The Financial Express

Bringing Islamic banking under legal framework

Abu Zafore Md. Saleh | Published: September 18, 2019 21:29:37 | Updated: September 25, 2019 21:26:49

Bringing Islamic banking under legal framework

When Islamic banking is becoming the fastest growing banking system worldwide, Bangladesh has already been a role model for expansion of the system and its popularity. A system that reduces non-performing loans and promotes social welfare, the Islamic banking now requires short-term money market support and specific law for its more sustainable operations in the country.

This Shariah-based banking was introduced in Bangladesh in 1983, to present halal (religiously permissible) and interest-free lifestyle. This banking has quickly flourished alongside a steady growth of the Bangladesh economy in recent decades. It has earned a reputation in society by turning itself into a promising industry and also enormous popularity within a short time.

In fact, the concept of Islamic Shariah-based business and banking has evolved from the guidelines of Quran and Sunnah that have provided solutions to problems of livelihoods and economic activities. In the holy Quran [11:6], Allah says: "There is no creature on earth but that upon Allah is its provision, and He knows its place of dwelling and place of storage. All is in a clear register." Accordingly, the humankind have been asked to eat and drink from the halals and to ensure safety and purity in economic functions of human life. Business has been declared as halal and interest as haram (prohibited).

Currently, there are 08 (eight) Shariaf-based banks and 02 (two) financial institutions (F1s) in Bangladesh. To capitalise popularity of Islamic banking, some conventional banks have introduced Shariah-based banking and 09 (nine) such banks have opened 19 Shariah-based branches and 07 (seven) banks have 25 Shariah windows. More banks are interested in Shariah-based business in view of the people's interest in embracing interest-free banking.

Almost one-fourth (23.66 per cent) of the country's banking deposit, or Tk 2.42 trillion out of Tk 10.23 trillion, belongs to the category of the Islamic banking, according the latest Bangladesh Bank report. The share of Islamic banking in investment is increasing, now at 24.1.6 per cent (Tk 2.37 trillion) of the aggregate amount of Tk 9.82 trillion invested by the banking sector as a whole. Also about 43 per cent or Tk 131 billion of the total remittances received by the country in 2018 came through the Islamic banking channels.

The success of the Islamic banking introduces Bangladesh to the world with a different identity. The country has been a role model for Islamic banking. Former OIC Fikah Academy Chairman Justice Allamah Taki Usmani said Bangladesh is performing the role of a leader in Islamic banking system in the world.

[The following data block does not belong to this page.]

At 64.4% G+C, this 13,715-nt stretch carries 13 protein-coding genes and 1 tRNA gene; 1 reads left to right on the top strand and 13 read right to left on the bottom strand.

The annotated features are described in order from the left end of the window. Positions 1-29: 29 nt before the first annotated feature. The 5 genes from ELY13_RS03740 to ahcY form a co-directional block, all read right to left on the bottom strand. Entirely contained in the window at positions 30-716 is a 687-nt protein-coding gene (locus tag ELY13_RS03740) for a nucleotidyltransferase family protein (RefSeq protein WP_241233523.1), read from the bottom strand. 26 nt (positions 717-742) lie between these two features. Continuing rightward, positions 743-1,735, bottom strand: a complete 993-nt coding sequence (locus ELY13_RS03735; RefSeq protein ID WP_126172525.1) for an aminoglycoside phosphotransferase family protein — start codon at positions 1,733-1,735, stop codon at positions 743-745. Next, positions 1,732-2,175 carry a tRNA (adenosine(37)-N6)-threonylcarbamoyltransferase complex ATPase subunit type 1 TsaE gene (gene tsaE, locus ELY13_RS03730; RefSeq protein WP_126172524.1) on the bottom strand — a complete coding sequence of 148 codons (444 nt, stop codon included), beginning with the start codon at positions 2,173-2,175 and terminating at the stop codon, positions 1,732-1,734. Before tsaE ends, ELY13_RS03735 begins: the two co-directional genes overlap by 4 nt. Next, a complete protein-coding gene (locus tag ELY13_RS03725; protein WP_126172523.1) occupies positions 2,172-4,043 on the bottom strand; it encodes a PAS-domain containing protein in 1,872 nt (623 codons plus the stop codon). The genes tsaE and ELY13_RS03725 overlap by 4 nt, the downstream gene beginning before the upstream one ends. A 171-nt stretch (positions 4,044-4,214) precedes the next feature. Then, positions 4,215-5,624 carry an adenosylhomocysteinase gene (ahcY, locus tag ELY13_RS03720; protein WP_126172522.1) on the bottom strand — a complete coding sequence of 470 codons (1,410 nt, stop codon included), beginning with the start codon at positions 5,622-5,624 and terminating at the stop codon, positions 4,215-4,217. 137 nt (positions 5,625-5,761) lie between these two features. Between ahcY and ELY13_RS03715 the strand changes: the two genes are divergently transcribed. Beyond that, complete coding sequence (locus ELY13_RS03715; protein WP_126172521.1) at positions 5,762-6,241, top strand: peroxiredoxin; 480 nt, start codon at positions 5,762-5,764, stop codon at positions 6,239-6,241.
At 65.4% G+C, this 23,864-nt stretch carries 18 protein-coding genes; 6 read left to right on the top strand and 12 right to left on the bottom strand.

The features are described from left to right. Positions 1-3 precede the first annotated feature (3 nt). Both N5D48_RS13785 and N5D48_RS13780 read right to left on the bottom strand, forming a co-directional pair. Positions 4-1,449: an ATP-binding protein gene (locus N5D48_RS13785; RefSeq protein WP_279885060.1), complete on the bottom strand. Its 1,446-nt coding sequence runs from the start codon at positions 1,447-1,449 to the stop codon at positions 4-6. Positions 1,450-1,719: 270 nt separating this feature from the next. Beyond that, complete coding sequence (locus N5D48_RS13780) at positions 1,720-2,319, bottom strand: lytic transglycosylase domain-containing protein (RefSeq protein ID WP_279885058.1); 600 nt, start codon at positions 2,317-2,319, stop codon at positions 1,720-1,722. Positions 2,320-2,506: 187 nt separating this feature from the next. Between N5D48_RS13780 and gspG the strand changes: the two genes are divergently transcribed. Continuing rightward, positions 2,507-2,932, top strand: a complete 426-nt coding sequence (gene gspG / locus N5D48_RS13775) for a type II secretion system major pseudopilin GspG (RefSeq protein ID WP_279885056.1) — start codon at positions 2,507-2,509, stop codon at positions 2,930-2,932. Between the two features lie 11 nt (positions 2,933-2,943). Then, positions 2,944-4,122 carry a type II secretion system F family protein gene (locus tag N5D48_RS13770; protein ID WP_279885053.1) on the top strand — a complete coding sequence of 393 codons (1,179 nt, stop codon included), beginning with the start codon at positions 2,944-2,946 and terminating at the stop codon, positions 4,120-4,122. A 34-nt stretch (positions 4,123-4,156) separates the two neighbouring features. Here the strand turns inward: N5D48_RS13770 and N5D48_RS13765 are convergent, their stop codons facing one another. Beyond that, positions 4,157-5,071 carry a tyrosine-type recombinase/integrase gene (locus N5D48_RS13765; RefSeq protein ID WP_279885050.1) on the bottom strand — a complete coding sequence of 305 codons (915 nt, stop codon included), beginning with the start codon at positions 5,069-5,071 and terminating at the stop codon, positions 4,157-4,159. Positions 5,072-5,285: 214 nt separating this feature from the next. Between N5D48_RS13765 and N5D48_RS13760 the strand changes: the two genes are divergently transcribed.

The system has to comply with norms, rules and regulations of the Quran, Hadith, Ijma and Kiyas and practices are to be followed in banking operations. Islamic banks collect deposits from clients in the form of Mudaraba contract and invest the same in the form of Bai Muajjal, Bai Murabaha, Musharaka, Ijarah, 'Hire Purchase' under Shirkatul Melk, Bai Salam and Bai Istisna. Profit derived from the operations is distributed among general deposit holders and shareholders following the method of "Weighted Average" or of "Income Sharing Ratio".

It is an operation not based on "Interest" by any means. Investment in 'Physical Assets' is the prime consideration since Islam does not allow investment in the form of money to earn money. That is why, in Islamic form of investment or financing, banks and FIs invest money to purchase or manufacture products or assets as per needs of the clients.

Islamic banking system supports income from rent of assets in the form of Ijarah (lease) or Hire Purchase under Shirkatul Melk. In the process, the demand of physical products increases and the economy deals with a real growth from the operations of these banks and FIs. It also encourages and patronises employment generation and poverty alleviation through real economic functions and increases productivity of the population. Furthermore, inflation can be minimised through management of demand and supply of commodities in the market.

If a properly complied Shariah banking system is in operation, it would reduce chances of non-performing investment/loans. It patronises only physical asset-based investment. There is no scope to invest/finance in a vague purpose or to divert funds elsewhere with malafide intention. The physical asset-based investment is recoverable at any point of time. More importantly, performance of that asset brings income to support repayment. Thus, in Shariah-based banks and FIs, ratio of non-performing loan is low compared to the ones in conventional banking system.